Tuesday, July 31

Collecting Maine Lupine Seeds

It's the end of July and all my lupines have gone to seed. I collected the dry seed pods on a nice sunny day. Getting the seeds out of the pod is as easy as shelling beans. The tiny pods are little more tricky, but still no problem.

I think I'm going to plant these in the greenhouse now, so I will have baby lupine plants by fall to place around my garden.

 I love lupines. I've been trying to get a variety of colors, but when naturally pollinated, purple seems to dominate. I might try buying another packet of seeds from the nursery to try to get other colors too. I mostly have shades of purple, blue and pink in my garden right now. I'd love some yellows, whites, and reds.

Started from seed, the plants don't flower for two years, sometimes three. So it will be a bit of a wait to find out what colors I will get in the future. But lupines are so pretty, it's well worth the wait.

Monday, July 30

Note to Michele: The First Tomatoes of 2018


It's official! The first tomatoes of the season have ripened in my garden. I wasn't sure I'd even get any tomatoes since I'm growing most in containers this year.

These cherry tomatoes are growing on my sunny deck

Do you have any tomatoes in your garden yet?


Sunday, July 29

Growing Microgreens: Micro-Chard, Micro-Beets, and Micro-Spinach

I had some extra seed on hand that I picked up when the price was right. I thought I'd start them now and see if I can grow microgreens. I may save a few seedlings for cold weather gardening too. These packets of seed were 10 cents each. Can't beat that price!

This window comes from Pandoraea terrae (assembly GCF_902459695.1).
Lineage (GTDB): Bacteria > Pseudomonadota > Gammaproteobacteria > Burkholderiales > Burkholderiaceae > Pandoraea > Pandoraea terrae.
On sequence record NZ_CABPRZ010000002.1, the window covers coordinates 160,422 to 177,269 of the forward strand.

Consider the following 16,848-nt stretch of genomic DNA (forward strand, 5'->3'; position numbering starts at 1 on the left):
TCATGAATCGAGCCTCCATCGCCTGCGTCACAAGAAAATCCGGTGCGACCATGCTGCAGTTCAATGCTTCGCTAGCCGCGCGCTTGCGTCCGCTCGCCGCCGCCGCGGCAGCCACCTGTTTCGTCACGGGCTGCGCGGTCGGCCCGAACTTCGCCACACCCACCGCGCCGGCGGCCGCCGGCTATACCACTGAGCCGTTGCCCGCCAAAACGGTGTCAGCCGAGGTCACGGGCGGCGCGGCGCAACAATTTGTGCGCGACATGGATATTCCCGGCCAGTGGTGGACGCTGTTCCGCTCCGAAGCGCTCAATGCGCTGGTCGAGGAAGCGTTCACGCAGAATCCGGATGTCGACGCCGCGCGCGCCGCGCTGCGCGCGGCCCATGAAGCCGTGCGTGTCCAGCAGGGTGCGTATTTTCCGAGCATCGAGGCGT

I don't know much about the science of growing micro-greens so I'm going to keep this experimental and simple. I sowed them in basic flats, in seed starting mixture and will put these in my greenhouse. The green house is basically empty right now. We have been getting so much rain lately, I want to control the water on these flats. A month ago I sowed some herbs. None germinated and my theory is things were just too soggy. Even my geraniums are not looking happy with so much water, so I'm going to put them in the greenhouse for a bit too. We are due for more rain in a few days.

I'll be back with an update on my micro-green project in a few weeks. Hopefully I can give you a flavor report. I'm really looking forward to micro-beet greens in particular.